Thursday, December 22, 2011

On wanting mutual respect

I saw a condescending advert in the local paper the other day from one of the trade unions.  It was about Holly & Ivy and what they want for Christmas.

Holly & Ivy, apparently, are public sector workers, who have worked hard this year.  For Christmas they want the pension and the recompense they’d been promised, as well as “some mutual respect.” 

“Is that too much to ask?” the advert whined.

Well, maybe.  Respect is not a right, it is earned.  Implying that private sector workers don’t work as hard as you (when many of them work harder) is not a way to earn it.  Neither is throwing your toys out of the pram and striking when your ridiculous demands for triple pay are not met.

‘tis the season to be greedy, apparently.

Meanwhile, many of my friends in the NHS will, as a matter of course, be working on Boxing Day.  They won’t be paid triple, although they might earn it.  Funnily enough, they don’t have to bleat about wanting mutual respect, either – because most of us admire what they do and they have it already.

Tuesday, December 20, 2011

Hashish?

There is a quote from a vicar in this Telegraph article which made me chuckle:

“I went to look, and it was an absolutely huge stash of cannabis. I had to nip over to the rectory and grab a Tesco carrier bag, and there I was, at 10am, in a dog collar, spooning this stuff into the bag, trying to maintain my equilibrium.”

I was going to say that I shouldn’t condone taking things out of context, but I have realised that no clarification was offered for what he did with his haul of cannabis.  I was just assuming that he was clearing it from church property and disposing of it in a legitimate manner.  Given the gist of the article (which is worth reading in full) one perhaps shouldn’t blame him for needing the “medicinal properties” of the leaves he found.  For the record, I don’t condone drug use either, but I do have very little time for the perception that vicars lead a leisurely lifestyle and only occasionally work on Sundays.  Some of them do, sadly, perpetuate that perception (and should really get off their backsides and get on with what God has called them to do) but on the whole it seems to me that the life of a vicar is manic and demanding – and not just at Christmas…

Friday, December 02, 2011

A more light-hearted start to Advent

In more ways than one at the moment I could be accused of losing the plot.  After my barrage of tweets yesterday about the BBC, the unions and Clarkson’s comments it’s probably time to chill out for a bit.

I am still annoyed that I can’t watch the trains on the One Show, and don’t like living in a society where – as one commentator put it – folk call for those who advocate being taken out and shot to be taken out and shot.  But I’ll put that aside for now.  Advent has begun, Christmas is coming and I have found a YouTube video which put a smile on my face….

Thursday, December 01, 2011

On living in a Communist State…

This morning, I looked back at my Twitter feed for yesterday and decided that I’d quite like to watch The One Show on iPlayer with my breakfast.  Not, of course, for reasons you might think.  What I had seen on Twitter were references to a report on the ‘Megatrain’ and given that I am a ferroequinologist, I thought I might find it quite interesting.*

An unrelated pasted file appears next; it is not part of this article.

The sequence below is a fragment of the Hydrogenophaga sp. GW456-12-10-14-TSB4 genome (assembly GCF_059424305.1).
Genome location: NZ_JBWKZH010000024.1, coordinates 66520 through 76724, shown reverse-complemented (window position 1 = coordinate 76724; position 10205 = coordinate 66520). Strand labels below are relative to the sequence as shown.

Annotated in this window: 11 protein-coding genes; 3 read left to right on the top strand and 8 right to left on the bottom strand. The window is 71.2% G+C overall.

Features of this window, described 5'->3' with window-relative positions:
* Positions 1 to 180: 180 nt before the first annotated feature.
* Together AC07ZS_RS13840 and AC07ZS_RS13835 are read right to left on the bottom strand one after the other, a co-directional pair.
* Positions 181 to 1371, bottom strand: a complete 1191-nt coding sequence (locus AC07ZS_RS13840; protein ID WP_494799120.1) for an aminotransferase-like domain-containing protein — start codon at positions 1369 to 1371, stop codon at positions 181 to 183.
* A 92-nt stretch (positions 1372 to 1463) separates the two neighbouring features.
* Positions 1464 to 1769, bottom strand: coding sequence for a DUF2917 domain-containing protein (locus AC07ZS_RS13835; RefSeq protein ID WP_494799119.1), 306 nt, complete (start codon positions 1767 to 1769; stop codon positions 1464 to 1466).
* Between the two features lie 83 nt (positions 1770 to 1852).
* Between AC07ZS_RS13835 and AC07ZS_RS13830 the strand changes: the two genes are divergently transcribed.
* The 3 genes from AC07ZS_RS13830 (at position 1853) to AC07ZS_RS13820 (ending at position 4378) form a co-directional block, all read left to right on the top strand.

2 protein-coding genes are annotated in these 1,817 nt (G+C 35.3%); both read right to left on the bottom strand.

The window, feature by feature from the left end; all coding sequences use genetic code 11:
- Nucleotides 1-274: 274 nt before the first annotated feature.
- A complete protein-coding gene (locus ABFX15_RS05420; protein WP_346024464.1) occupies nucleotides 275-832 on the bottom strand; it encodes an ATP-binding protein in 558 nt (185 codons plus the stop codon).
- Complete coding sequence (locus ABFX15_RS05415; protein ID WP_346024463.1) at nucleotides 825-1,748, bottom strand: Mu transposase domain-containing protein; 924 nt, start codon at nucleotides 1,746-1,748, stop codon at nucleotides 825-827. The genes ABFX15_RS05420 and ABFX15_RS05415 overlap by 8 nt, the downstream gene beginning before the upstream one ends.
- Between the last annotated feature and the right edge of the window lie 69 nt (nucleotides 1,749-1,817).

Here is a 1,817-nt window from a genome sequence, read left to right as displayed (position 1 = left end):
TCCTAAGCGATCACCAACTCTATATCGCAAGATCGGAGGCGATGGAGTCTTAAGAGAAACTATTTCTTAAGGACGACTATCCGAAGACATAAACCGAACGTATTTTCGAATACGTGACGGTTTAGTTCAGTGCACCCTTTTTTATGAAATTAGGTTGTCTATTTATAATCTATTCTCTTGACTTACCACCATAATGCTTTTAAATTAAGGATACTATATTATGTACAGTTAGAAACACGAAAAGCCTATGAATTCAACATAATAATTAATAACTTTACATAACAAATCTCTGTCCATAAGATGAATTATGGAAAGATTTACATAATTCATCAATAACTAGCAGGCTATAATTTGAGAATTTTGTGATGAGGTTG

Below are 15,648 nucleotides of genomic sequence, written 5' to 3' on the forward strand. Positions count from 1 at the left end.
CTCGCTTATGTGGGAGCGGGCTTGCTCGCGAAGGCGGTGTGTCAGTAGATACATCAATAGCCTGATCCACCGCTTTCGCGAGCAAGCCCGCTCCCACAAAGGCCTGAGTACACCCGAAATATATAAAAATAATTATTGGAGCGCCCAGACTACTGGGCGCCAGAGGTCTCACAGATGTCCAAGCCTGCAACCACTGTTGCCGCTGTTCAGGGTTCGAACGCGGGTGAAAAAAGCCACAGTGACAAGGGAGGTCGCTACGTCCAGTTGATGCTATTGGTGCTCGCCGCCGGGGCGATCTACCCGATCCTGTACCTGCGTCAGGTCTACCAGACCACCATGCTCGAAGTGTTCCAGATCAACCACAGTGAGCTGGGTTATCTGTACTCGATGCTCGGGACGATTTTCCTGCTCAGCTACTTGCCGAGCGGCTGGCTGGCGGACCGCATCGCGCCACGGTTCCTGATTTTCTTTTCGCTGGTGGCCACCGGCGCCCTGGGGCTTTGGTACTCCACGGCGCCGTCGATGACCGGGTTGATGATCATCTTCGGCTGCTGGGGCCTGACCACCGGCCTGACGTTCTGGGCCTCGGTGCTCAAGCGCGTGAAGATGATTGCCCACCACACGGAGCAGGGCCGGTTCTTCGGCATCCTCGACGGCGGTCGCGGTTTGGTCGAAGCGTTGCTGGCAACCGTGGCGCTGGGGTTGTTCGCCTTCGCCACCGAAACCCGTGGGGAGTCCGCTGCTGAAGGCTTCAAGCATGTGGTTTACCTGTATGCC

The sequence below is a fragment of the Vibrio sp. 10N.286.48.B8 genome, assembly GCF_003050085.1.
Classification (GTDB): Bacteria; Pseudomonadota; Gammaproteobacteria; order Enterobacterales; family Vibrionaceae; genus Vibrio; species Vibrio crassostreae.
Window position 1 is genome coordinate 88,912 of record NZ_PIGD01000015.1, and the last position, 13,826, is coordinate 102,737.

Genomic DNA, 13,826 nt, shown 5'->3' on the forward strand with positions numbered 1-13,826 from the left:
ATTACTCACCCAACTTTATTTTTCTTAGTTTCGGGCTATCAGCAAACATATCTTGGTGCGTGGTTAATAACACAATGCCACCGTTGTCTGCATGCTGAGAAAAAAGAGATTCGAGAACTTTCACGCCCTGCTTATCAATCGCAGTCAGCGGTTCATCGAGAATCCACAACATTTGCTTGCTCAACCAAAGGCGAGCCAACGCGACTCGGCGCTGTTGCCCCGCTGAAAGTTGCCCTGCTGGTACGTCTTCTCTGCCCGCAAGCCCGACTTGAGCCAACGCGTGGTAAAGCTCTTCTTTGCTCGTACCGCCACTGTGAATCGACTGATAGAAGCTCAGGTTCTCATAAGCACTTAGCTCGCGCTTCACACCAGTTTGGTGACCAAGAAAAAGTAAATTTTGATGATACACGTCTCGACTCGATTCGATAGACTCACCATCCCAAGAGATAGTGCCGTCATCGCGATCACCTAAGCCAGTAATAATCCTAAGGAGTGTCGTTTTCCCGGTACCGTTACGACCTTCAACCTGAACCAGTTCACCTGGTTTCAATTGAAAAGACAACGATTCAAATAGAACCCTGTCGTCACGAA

Unfortunately, I discovered that yesterday’s show wasn’t available, so I watched a bit of Alex Salmond getting excited about Scottish Independence before reading the BBC News Page.  And there I discovered what everyone else had seen on Twitter about the One Show – that Jeremy Clarkson had made some controversial comments.  Is that why I cannot watch it?

Apparently he said that those on strike yesterday should have been lined up and shot.**  But does anyone really think that he genuinely believes that, and would have actually shot them given half a chance?  Or was it just a bit of classic exaggeration, designed to make a point?

Television, especially comedy, employs the latter a lot, and often to good effect.  And, offensive though his comments may have been to some, the underlying idea that he doesn’t have much time for those on strike is a fair point.  After all, most of us have graciously accepted that on average we now live longer, and on average we have to pay more for everything.  Including our pensions.  So why should a group of men on six figure salaries attempt to hold the country to ransom?***

I am struggling with the BBC’s apparent censorship of yesterday’s One Show.  After all, there are lots of potentially offensive things on TV.  Plus, in this case, we’re talking about an iPlayer episode, the content of which has been plastered all over the news.  So you should be able to make an informed choice about whether or not you wish to see it.

Unfortunately, the BBC has denied us that choice.  They have decided what we can and cannot hear about yesterday’s strikes, and have decided to protect my ears from Clarkson’s comments, even though my eyes have been unable to avoid them on their news page.  Why haven’t they gone to the same trouble in the past with other offensive comments?

The question is, of course, whether the episode would have been left on iPlayer if Clarkson had instead said “anyone who votes Tory should be lined up and shot.” 

Meanwhile, the sad thing is that in trying to make a point, and in limiting free speech, the BBC have also denied me the chance to watch a report I’d have been genuinely interested in.

 

*Yes, really

**I’m sorry if you found reading that offensive.  Please feel free to complain about this blog and campaign for its removal.

***I am, of course, talking about the Union bosses.